Richard Zorza, Committee for Public Counsel Services, for the defendant.
David B. Mark, Assistant District Attorney (M. Catherine Huddleson, Assistant District Attorney, with him) for the Commonwealth.
1. The defendant, convicted of attempted burglary, argues that the judge erred in admitting his prearrest statement to the police, on the street, not far from the attempted break, that he was returning from a party with a couple of girls on Northampton Street. The prosecutor had argued to the judge that the statement should come in as evidence of consciousness of guilt, its probable falsity demonstrated by the fact that the owner of the apartment which was the scene of the attempted break had identified the defendant as the would-be burglar. The defendant's counsel argues with some plausibility that this basis for admission smacks of circularity: that is to say, it seems to reason, from evidence of the defendant's guilt, that his alibi could be found false, and then permits the fact finder to infer the defendant's guilt in part from the fact that he gave a false alibi. See Commonwealth v. Trefethen, 157 Mass. 180 , 199 (1892). There was other evidence, however, from which the jury could independently determine that the alibi was improbable. The police officers observed that the defendant's coat was covered with dust, described as construction dust, a fact which the jury could reasonably regard as peculiar if the defendant had in fact spent the night partying. Independently, the dust also connected the defendant to the break, as the police, following the burglar's route from the fire escape, through the vacant building next door out to the street, had found themselves also covered with construction dust. In principle, the case is not unlike Commonwealth v. Eppich, 342 Mass. 487 , 492 (1961), Commonwealth v. Walden, 380 Mass. 724 , 731-732 (1980), Commonwealth v. Basch, 386 Mass. 620 , 624-625 (1982), and Commonwealth v. Geisler, 14 Mass. App. Ct. 268 , 273-274 (1982). 2. The judge's instruction on the subject of consciousness of guilt and consciousness of innocence, while not as emphatic on the latter as the defendant wished, was nevertheless, as far as it went, balanced and fair, similar in essential respects to those given in Commonwealth v. Porter, 384 Mass. 647 , 654 n.10 (1981), and Commonwealth v. Matos, 18 Mass. App. Ct. 212 , 213 n.1 (1984), S. C., 394 Mass. 563 , 564 n.2 (1983). The additional instructions suggested in Commonwealth v. Toney, 385 Mass. 575 , 584-585 (1982), and sought but refused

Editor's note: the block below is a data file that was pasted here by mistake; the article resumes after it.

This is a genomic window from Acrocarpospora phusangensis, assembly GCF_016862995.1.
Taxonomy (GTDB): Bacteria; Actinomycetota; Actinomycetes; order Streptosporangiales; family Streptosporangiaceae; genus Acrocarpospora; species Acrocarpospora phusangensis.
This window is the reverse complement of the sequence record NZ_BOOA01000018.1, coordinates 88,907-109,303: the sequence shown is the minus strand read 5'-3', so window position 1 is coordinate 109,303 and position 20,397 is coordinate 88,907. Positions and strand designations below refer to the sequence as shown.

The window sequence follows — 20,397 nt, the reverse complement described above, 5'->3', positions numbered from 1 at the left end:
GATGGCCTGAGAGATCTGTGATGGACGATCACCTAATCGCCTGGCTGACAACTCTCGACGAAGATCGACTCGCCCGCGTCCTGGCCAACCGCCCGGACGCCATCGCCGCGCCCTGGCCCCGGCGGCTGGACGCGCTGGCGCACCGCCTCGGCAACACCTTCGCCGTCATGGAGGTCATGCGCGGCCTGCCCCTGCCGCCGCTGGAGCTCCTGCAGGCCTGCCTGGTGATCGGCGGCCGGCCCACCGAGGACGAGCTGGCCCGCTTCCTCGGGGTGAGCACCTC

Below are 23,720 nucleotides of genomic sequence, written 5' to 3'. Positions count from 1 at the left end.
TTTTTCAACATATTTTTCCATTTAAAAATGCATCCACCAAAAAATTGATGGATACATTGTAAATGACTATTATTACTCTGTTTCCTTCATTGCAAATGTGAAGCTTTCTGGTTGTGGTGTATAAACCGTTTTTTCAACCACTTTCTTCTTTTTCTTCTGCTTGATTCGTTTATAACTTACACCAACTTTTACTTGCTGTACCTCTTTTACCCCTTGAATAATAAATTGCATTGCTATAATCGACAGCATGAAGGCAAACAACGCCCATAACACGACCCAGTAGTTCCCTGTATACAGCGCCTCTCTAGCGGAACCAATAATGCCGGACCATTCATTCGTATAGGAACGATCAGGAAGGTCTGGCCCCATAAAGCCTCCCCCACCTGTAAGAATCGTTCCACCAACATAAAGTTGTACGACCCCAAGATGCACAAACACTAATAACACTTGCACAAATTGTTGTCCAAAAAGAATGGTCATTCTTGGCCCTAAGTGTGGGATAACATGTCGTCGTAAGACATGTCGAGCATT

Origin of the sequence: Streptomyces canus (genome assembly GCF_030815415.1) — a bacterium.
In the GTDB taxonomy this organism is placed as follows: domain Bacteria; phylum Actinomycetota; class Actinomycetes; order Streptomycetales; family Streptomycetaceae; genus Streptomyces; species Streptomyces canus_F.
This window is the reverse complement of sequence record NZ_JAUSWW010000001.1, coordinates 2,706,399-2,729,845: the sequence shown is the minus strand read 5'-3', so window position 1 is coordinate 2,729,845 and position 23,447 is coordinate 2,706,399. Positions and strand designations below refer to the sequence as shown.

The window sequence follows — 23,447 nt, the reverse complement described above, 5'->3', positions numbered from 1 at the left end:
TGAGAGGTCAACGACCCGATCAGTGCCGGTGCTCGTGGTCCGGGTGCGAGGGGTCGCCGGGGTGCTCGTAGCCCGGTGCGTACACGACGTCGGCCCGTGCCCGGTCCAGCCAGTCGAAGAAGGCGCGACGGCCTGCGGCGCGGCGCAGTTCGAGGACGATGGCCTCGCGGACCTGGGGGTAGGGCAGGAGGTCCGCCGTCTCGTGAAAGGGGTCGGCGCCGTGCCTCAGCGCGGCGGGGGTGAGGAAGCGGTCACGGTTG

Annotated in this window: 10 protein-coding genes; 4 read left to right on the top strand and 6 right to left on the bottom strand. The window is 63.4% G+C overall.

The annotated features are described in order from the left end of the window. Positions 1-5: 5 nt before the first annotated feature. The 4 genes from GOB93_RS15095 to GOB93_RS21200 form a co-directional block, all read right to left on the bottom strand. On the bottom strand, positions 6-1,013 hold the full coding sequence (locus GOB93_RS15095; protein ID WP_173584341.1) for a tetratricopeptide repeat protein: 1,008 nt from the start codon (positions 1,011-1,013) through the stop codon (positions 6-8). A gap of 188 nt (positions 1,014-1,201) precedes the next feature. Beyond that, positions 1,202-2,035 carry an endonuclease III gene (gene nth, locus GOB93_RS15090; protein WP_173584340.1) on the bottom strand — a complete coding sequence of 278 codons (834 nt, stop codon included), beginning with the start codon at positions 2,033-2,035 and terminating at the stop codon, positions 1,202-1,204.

in Commonwealth v. Matos, supra, were not here sought. (The judge did, however, sua sponte, urge the jury to consider the possibility of innocent explanations for seemingly guilty conduct.) Concerning consciousness of innocence instructions in general, see Commonwealth v. Martin, 19 Mass. App. Ct. 117 , 121-124 (1984). 3. The judge erred in sustaining the prosecutor's objection to the portion of the defendant's closing argument commenting on the failure of the police to test for fingerprints. See Commonwealth v. Bowden, 379 Mass. 472 , 485-486 (1980). Still, the mere sustaining of the objection, without instruction to disregard or the like, stands as a somewhat puzzling and isolated incongruity in the flow of the transcript. The defendant's counsel continued to argue the same point, and returned to it again in his summary, all without further objection. It may thus be assumed that the jury considered the argument for what it was worth. In this connection we note that there was nothing in the evidence to indicate that the would-be burglar had touched the window with bare hands. (He was trying to pry it up with a screwdriver, which, so far as the evidence discloses, was not recovered.) In the circumstances, while a positive fingerprint test would have ruined the defendant, a negative fingerprint test could not have been particularly helpful to him. Compare Commonwealth v. Walker, 14 Mass. App. Ct. 544 , 548-549 (1982). Taking all into consideration, we think the error was harmless.